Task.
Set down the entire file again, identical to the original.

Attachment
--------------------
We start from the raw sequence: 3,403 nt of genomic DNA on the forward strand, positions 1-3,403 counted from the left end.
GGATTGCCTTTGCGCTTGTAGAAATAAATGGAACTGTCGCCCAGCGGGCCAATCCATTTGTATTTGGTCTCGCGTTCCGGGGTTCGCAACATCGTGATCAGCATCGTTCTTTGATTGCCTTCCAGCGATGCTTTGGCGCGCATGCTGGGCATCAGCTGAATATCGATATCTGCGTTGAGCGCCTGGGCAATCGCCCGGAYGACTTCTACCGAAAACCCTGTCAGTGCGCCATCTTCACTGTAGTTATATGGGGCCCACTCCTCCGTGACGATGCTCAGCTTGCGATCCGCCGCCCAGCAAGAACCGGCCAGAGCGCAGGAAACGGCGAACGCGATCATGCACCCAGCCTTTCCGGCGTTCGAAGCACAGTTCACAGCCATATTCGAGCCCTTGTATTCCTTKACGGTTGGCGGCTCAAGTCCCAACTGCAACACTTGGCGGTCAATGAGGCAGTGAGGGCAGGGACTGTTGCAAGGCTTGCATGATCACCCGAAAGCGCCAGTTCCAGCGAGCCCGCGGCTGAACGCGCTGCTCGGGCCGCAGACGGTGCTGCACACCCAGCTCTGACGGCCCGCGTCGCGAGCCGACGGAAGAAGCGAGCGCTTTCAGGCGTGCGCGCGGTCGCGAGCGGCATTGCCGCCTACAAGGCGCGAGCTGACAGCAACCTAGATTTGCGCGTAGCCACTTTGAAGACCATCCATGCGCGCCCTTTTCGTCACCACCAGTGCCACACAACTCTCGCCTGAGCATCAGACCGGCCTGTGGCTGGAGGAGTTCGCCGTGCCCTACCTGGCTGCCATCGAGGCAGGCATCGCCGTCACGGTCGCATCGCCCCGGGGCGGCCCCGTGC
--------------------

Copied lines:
We start from the raw sequence: 3,403 nt of genomic DNA on the forward strand, positions 1-3,403 counted from the left end.
GGATTGCCTTTGCGCTTGTAGAAATAAATGGAACTGTCGCCCAGCGGGCCAATCCATTTGTATTTGGTCTCGCGTTCCGGGGTTCGCAACATCGTGATCAGCATCGTTCTTTGATTGCCTTCCAGCGATGCTTTGGCGCGCATGCTGGGCATCAGCTGAATATCGATATCTGCGTTGAGCGCCTGGGCAATCGCCCGGAYGACTTCTACCGAAAACCCTGTCAGTGCGCCATCTTCACTGTAGTTATATGGGGCCCACTCCTCCGTGACGATGCTCAGCTTGCGATCCGCCGCCCAGCAAGAACCGGCCAGAGCGCAGGAAACGGCGAACGCGATCATGCACCCAGCCTTTCCGGCGTTCGAAGCACAGTTCACAGCCATATTCGAGCCCTTGTATTCCTTKACGGTTGGCGGCTCAAGTCCCAACTGCAACACTTGGCGGTCAATGAGGCAGTGAGGGCAGGGACTGTTGCAAGGCTTGCATGATCACCCGAAAGCGCCAGTTCCAGCGAGCCCGCGGCTGAACGCGCTGCTCGGGCCGCAGACGGTGCTGCACACCCAGCTCTGACGGCCCGCGTCGCGAGCCGACGGAAGAAGCGAGCGCTTTCAGGCGTGCGCGCGGTCGCGAGCGGCATTGCCGCCTACAAGGCGCGAGCTGACAGCAACCTAGATTTGCGCGTAGCCACTTTGAAGACCATCCATGCGCGCCCTTTTCGTCACCACCAGTGCCACACAACTCTCGCCTGAGCATCAGACCGGCCTGTGGCTGGAGGAGTTCGCCGTGCCCTACCTGGCTGCCATCGAGGCAGGCATCGCCGTCACGGTCGCATCGCCCCGGGGCGGCCCCGTGC